In this particular situation, there’s one other layer to consider: Redskins coach Mike Shanahan is going to bring it as well.

More than virtually anyone in his profession, Shanahan takes his mental matchups with other coaching staffs quite personally. In my game story on Super Bowl XXXIII, I wrote that ”hell hath no fury like a genius scorned” – a reference to Shanahan’s belief that former mentor Dan Reeves had slighted him in the days leading up to the game. Shanahan’s Broncos destroyed Reeves’ Falcons to win their second consecutive championship, and afterward John Elway told me, ”For Mike, this game was personal. I’ve never seen him more ready for a football game.”

I’m not saying Sunday’s regular season clash will rise to that level, or even approach it. But I know Shanahan, and I know he has his reasons to want to shove McNabb’s successful return down the throats of his opponents, the paying customers and anyone else (like, most of us) who might be paying attention.

Shanahan seethed while sitting out a year of football after being fired by Broncos owner Pat Bowlen, spending much of his time studying film and plotting his return. He’s the guy who made the call to go after McNabb, and he has a lot invested in the veteran’s success, both professionally and emotionally. If there’s a way to attack the Eagles’ defense, he’ll find it and implement it.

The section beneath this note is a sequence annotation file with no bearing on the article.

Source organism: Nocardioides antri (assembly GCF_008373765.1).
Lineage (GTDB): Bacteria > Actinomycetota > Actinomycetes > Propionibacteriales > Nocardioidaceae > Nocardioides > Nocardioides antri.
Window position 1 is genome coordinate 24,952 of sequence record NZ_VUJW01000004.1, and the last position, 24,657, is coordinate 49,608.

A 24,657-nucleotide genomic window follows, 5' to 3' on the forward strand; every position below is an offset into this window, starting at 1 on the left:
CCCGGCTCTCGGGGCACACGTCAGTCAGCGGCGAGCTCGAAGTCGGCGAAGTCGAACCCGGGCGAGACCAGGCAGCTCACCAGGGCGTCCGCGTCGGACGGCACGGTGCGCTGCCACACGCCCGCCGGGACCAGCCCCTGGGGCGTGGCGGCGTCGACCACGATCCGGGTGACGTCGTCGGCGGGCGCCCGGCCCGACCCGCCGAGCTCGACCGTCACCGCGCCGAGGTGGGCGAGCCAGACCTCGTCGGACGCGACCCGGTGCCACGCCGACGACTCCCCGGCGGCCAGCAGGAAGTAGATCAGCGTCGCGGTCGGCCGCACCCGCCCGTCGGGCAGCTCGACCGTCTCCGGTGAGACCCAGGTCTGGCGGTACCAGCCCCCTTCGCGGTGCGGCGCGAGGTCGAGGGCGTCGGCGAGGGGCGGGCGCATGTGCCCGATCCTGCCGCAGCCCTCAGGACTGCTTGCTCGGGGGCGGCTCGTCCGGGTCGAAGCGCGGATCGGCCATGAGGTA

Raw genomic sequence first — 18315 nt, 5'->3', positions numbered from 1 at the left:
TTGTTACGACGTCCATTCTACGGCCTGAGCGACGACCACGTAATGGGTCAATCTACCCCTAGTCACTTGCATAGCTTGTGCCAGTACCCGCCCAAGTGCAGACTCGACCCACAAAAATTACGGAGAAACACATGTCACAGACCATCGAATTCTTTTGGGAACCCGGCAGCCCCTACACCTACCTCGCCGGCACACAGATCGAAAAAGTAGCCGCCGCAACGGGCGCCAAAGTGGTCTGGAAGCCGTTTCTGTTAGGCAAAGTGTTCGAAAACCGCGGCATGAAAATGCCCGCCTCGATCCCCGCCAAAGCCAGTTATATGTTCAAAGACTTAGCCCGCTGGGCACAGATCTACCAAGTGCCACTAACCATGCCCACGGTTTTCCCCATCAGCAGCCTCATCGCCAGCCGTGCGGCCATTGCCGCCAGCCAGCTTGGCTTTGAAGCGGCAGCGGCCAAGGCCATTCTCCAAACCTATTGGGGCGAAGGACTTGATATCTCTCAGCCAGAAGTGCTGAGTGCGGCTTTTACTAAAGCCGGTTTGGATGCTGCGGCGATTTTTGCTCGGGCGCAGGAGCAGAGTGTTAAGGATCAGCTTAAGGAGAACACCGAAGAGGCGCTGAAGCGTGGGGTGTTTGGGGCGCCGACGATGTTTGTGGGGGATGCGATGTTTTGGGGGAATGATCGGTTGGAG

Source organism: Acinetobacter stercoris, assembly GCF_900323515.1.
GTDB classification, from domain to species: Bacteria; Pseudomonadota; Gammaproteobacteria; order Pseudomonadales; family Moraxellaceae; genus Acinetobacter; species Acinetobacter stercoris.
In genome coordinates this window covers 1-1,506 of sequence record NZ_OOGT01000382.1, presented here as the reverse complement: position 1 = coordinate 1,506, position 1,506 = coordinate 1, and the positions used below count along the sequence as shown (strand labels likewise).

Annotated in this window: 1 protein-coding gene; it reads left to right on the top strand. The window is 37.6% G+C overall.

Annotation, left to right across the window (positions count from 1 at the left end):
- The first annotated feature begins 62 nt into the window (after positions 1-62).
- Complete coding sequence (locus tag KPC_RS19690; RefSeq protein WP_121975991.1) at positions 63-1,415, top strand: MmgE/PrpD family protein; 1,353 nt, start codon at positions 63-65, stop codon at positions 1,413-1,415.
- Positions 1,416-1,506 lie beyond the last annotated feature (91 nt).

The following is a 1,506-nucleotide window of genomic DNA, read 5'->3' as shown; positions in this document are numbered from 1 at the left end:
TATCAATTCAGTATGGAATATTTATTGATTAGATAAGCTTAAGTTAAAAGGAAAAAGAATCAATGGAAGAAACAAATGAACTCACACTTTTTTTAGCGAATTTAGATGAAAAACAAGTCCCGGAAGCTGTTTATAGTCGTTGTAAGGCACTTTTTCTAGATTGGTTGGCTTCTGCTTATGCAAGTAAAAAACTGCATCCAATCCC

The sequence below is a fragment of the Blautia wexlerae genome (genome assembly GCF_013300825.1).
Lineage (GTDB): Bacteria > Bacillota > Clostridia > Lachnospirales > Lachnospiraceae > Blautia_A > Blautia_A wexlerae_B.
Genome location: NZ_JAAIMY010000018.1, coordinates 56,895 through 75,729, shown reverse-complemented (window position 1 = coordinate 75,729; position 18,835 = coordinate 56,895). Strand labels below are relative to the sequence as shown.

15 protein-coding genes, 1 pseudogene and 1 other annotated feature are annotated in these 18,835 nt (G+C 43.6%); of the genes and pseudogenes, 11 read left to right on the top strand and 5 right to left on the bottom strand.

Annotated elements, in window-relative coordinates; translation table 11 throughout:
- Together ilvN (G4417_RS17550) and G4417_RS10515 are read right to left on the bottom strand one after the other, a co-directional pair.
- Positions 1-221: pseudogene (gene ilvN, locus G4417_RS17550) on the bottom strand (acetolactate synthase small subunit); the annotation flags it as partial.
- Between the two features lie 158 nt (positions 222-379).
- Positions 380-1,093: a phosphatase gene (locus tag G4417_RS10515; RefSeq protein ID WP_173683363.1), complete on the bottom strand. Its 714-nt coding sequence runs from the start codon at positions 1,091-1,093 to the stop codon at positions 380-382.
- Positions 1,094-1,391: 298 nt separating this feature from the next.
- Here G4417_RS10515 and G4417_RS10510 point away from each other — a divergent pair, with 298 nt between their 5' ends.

For that reason, I give McNabb and the Skins a slight edge in this one, though I expect both quarterbacks to bring their “A” games, and it should be a riveting afternoon.

And if I’m right, for all of us who have the privilege of witnessing it in person, the McNabb vs. Vick throwdown will be arguably as awesome as Freddie Mercury’s voice, fresh avocados and Da Ali G show.

Let’s get ready to rumble.

TAKE IT TO THE ATM